Recently, President Obama stated that “the U.S. still has a long way to go to open the door to college for low-income Americans,” and that “developing the talent of high-achieving students could have transformative effects.” As someone who values the power of education to unlock possibilities for individuals, communities, and our nation, I wholeheartedly agree. Ultimately, for our nation to move forward and to be competitive globally, we need an educated workforce and a college education remains the most effective pathway toward employment and prosperity for Americans.
The irony of President Obama’s statements is that they take place in the shadow of the 50th Anniversary of the War on Poverty, an initiative by President Lyndon B. Johnson to target hunger, joblessness, discrimination, education, and inequality across the U.S. However, after so many years and so many millions of dollars spent, access to education and meaningful work is still elusive for many individuals, especially those within underrepresented and minority groups.
According to data provided by “The Project on Student Debt,” seven in 10 graduating college seniors had substantial student loan debt of $29,400 per borrower. From 2008 to 2012, debt at graduation (federal and private loans combined) increased an average of 6% annually. Furthermore, default rates on federal loans rose in 2012, with a large share of these coming from college students. Within my own state of Pennsylvania, our average debt for public four-year institutions is just over $31,000, which ranks as the 4th highest of 50 states in terms of debt incurred by college students.
In the War on Poverty, it has been a grave mistake to overlook the importance of providing accessibility to affordable resources for higher education. We have forgotten that education within our country has always served as the path out of poverty and toward good jobs, prosperity, citizenship, and as President Obama articulated- transformation. For colleges and universities, reining in higher education costs is difficult in an environment of dwindling or flat revenue support from state governments. This issue is paramount as even students who successfully earn a college degree often have large debts from student loans, and depending on the earning potential of their career, paying those debts down can take years.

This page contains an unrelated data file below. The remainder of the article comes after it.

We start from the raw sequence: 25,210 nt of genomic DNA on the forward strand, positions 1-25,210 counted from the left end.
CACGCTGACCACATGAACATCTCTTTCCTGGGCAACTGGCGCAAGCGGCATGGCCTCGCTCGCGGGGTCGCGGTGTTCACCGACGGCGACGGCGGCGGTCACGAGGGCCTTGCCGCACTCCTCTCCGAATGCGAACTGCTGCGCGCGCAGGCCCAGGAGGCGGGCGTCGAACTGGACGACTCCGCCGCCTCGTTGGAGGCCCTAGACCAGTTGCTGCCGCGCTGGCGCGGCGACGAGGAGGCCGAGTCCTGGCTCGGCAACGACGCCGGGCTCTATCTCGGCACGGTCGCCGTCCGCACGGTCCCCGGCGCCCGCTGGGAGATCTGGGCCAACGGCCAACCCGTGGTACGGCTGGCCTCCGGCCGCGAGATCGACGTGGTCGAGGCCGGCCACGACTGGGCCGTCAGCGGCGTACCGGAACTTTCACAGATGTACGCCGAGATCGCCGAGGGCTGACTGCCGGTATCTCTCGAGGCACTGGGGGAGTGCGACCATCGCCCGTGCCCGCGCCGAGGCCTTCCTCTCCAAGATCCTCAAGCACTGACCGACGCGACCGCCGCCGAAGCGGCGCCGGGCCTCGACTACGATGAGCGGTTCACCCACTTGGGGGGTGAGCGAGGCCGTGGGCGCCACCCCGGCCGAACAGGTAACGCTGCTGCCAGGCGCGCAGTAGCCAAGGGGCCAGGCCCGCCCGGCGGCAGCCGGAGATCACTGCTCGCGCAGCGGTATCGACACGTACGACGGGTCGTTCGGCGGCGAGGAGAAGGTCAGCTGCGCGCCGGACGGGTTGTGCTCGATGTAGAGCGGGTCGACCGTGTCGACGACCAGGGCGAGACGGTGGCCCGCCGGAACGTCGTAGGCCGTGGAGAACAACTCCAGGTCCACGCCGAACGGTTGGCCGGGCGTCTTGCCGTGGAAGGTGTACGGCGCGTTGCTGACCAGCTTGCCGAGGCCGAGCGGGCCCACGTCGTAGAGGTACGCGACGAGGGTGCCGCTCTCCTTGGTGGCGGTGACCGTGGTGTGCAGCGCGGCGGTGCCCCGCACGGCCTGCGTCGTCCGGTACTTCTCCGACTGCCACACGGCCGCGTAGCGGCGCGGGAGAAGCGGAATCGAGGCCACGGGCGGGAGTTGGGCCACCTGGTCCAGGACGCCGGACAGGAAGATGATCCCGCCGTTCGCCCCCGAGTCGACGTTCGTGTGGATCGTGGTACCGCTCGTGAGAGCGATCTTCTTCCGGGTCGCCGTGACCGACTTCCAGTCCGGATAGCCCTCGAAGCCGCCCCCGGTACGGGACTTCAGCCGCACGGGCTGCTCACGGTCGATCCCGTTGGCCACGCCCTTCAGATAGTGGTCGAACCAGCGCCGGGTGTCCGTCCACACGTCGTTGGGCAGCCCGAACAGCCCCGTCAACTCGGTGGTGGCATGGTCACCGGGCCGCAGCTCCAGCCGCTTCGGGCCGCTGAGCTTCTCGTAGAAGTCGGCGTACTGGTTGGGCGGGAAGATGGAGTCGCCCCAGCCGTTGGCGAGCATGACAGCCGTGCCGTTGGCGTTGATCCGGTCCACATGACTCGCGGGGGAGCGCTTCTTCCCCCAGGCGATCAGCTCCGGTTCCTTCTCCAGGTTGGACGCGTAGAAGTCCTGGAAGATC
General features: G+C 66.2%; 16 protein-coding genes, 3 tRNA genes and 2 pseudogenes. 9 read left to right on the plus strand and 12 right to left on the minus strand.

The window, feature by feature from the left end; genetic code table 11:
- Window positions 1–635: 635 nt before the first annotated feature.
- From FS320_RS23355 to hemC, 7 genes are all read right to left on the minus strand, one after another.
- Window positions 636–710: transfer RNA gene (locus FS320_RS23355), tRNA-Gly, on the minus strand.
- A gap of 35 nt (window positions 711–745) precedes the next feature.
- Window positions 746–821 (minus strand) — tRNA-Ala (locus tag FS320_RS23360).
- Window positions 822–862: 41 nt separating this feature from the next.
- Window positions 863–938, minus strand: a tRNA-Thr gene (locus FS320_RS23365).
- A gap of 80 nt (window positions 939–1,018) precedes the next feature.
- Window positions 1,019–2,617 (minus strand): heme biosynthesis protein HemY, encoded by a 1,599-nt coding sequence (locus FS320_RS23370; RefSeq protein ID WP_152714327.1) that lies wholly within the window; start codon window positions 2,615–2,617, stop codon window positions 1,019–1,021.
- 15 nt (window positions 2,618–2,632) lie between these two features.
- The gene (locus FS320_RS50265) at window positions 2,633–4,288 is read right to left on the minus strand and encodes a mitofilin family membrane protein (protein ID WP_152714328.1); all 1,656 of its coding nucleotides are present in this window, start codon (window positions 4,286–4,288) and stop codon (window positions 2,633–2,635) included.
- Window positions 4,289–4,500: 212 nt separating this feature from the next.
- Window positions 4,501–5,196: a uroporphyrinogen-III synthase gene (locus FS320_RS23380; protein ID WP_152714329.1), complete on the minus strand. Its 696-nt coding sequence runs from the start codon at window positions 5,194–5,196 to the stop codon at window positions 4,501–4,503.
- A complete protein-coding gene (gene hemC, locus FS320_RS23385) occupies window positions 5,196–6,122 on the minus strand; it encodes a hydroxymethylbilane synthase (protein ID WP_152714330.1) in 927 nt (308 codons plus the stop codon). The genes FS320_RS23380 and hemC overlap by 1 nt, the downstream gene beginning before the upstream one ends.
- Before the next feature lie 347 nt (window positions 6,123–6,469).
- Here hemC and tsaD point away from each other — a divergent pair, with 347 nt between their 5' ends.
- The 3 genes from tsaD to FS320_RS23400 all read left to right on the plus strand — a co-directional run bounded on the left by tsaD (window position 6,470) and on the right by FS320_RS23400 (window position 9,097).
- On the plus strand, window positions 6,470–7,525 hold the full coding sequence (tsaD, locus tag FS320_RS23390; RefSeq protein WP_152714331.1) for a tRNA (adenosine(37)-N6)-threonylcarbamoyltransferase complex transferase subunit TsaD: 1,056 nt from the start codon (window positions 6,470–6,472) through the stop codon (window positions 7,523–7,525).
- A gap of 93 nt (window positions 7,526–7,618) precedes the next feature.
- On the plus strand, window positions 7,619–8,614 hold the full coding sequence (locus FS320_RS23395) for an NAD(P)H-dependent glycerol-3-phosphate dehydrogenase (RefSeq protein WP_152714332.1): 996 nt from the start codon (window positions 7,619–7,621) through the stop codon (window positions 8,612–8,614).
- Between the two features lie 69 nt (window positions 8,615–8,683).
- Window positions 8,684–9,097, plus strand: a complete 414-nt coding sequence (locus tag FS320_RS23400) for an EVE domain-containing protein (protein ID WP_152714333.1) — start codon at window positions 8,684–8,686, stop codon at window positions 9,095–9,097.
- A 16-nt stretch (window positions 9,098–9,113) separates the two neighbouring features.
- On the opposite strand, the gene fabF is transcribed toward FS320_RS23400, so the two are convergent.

Therefore, our next battle, as the war hits the 50-year mark, is to improve federal student aid, increase college access, and improve college success rates. Cutbacks to aid for college students at the state and federal levels must be re-examined in order to include better rates and terms on student loans, more effective tax benefits for pursuing higher education and broad reforms to our financial aid systems. In continuing to fight the War on Poverty, let’s use the most powerful weapon of all: Education.
– For nearly three decades, Audrey J. Murrell has helped organizations to enhance their overall effectiveness by utilizing their most valuable assets: their human and social capital. Her research into effective mentoring, diversity and gender issues, and leadership development is widely published in top academic journals and frequently referenced in leading media outlets. Murrell is the Associate Dean of the University of Pittsburgh’s College of Business Administration and is an Associate Professor of Business Administration, Psychology, and Public and International Affairs.
This post is part of the War on Poverty blog series from REDF.